Industry alert! The number of restaurant start-ups and seats is now officially outpacing population growth. We need to deal with the fall out of this scary statistic, and now. Here’s a few things that might help.
- Unless you have a mountain of money behind you, if you’ve never worked in the industry, don’t buy yourself a job. Certainly not in hospitality. I’ve said this before and I’ll keep saying it: putting on a bandaid does not make you a brain surgeon. And if you like to dine out, cook, or just eat, then between that and owning a restaurant, the gap is that large. Really.
- The graph of course doesn’t take into account the increasing number of restaurant visits that have been a factor for a few years now. As our population has more disposable income, habits change. With the rising cost of homes in Australia, some millennials are even ditching the home owner dream for lifestyle. The dream of home owning has long been almost non-existent in Europe, as property was traditionally in the hands of wealthy families. People rent, live in cities mostly, and dine out often. And in the USA. But Australia? We hung on to that dream until for many, now it’s a nightmare.
- Many of these start-up restaurants are small, focus on take-away and hedge their bets with clever management, low rents and laser-like customer focus. More power to them, and it’s great to see so many settle on their niche and doing it bloody well.
- But what about the others? Restaurants trying to be all things to all people? Fatal. Forget it. We may want personal choices (thanks Seinfeld for introducing an era of ‘me’ and ‘I want’), but we also want good food, at a reasonable price, with great service, in comfortable surroundings. So how do restaurants achieve all this and stay afloat?
- Restaurants these days need to plan and move with the times. I tell my clients they have to factor in a big revamp every two years, or they risk becoming part of the cricket landscape in the noise of new start-ups.
- Just have a business model of training your new staff, monitoring their performance, and pathways to advancement. It’s not that hard, but it needs to be done.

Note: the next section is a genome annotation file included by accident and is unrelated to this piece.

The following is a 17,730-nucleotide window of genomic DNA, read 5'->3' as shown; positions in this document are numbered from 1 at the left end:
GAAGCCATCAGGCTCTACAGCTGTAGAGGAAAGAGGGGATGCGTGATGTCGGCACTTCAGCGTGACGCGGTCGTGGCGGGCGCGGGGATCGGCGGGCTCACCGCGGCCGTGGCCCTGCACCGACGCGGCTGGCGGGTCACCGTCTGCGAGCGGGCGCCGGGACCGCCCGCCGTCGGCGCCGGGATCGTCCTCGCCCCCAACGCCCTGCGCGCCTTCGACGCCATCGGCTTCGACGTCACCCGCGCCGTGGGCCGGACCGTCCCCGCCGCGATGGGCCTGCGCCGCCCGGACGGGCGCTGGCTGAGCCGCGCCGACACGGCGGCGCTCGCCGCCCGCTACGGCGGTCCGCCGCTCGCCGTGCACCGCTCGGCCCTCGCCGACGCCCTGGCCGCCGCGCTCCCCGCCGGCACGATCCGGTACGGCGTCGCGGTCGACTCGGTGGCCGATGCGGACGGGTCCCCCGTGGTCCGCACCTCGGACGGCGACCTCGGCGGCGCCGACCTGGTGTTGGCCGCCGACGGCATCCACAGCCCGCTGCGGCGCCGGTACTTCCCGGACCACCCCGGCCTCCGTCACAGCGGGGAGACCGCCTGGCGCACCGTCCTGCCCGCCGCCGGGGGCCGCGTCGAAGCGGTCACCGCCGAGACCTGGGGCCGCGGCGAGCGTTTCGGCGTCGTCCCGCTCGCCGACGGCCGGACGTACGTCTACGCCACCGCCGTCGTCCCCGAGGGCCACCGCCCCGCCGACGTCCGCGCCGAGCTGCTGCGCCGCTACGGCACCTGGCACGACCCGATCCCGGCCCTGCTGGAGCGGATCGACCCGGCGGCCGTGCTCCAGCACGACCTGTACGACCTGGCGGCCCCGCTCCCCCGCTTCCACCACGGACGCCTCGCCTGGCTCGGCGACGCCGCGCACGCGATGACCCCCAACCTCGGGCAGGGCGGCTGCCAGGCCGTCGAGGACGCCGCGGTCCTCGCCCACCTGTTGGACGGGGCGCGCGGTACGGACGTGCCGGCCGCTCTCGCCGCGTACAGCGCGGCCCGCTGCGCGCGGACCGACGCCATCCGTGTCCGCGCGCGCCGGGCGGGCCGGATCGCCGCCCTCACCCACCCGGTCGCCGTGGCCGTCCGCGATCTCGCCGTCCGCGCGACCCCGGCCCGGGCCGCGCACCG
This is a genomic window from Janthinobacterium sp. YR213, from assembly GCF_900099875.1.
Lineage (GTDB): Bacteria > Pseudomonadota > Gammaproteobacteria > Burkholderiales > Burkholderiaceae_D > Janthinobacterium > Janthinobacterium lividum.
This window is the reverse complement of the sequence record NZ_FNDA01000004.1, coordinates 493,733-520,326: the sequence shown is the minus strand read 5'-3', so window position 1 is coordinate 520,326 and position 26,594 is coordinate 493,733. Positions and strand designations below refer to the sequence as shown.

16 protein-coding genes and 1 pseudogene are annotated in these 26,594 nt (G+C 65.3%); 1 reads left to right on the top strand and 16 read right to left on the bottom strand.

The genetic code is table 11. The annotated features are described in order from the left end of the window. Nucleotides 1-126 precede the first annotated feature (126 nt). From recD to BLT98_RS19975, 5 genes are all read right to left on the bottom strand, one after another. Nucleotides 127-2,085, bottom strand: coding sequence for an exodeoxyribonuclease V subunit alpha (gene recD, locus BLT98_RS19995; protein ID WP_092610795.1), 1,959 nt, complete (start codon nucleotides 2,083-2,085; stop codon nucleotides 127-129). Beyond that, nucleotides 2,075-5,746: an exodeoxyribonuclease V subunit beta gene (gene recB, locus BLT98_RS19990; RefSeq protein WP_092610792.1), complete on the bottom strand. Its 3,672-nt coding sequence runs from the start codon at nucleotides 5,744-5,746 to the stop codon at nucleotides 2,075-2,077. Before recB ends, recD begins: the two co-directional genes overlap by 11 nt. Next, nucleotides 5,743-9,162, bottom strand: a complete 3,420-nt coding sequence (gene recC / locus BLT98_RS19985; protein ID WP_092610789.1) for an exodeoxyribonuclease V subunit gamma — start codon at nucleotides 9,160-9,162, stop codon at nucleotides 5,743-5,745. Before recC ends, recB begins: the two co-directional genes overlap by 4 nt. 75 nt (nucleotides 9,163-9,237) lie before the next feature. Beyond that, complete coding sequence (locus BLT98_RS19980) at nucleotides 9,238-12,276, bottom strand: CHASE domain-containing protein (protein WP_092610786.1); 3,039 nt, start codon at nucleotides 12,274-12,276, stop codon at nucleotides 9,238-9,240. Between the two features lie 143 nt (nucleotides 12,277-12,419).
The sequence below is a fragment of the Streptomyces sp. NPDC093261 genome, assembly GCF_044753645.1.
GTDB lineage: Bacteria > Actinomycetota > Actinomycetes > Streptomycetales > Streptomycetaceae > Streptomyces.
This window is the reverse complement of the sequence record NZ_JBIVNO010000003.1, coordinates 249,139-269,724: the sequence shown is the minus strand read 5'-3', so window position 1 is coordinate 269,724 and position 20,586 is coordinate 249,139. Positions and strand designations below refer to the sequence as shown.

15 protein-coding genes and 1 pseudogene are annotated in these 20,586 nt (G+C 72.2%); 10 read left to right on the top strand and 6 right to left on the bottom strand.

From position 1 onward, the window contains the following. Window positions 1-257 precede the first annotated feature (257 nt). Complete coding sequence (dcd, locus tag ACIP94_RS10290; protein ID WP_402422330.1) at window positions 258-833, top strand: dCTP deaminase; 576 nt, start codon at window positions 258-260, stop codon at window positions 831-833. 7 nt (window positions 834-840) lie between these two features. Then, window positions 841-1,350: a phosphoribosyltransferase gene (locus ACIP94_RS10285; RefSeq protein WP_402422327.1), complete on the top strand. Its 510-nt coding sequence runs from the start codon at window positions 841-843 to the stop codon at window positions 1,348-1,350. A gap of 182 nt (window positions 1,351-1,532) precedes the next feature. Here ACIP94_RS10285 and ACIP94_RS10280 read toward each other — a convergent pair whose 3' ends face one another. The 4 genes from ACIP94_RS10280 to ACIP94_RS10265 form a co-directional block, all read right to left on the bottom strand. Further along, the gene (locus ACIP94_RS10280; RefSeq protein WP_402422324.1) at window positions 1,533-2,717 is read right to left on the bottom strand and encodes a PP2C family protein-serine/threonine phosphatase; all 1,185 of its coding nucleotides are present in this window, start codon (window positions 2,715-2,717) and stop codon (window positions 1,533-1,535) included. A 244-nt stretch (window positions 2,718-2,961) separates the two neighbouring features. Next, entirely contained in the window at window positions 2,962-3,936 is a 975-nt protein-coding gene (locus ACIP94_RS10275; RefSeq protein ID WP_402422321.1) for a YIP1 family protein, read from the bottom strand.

- Make sure there is a respectful, comfortable link between BOH (Back of House) and FOH (Front of House). If I hear one more waiter tell me, “Err, I don’t know what the fish is like, I haven’t had that here,” I will shoot them, and then go after the management.
- When you design the restaurant, don’t forget the ceiling! You would be amazed at how much ‘ceiling time’ customers put in, and an alive, active part of the design it should be.
- Do your research now. Use Social Media, anything, to find out what your customers want and then do your best to give it to them. Not what you think they’d like, this is not all about you unless you’re Heston or Marco. And they’ll tell you why they spend so much time promoting themselves as a brand – because their Michelin starred restaurants don’t make that much money. Even with at least 50% free staff. (That’s the Stage System, and I’ll get stuck into that another time).
- And what do I say to you, our customers? What can you do to stem the tide of failures in an industry you love to have on tap?
Speak up! Speak out!
If something is really bad, or shoddy, tell the business. Nicely of course, and if they appreciate your honesty, give them another chance. Saying nothing and not coming back changes nothing! It just lets them die a slow death, and all restaurants have bad nights. Even the best.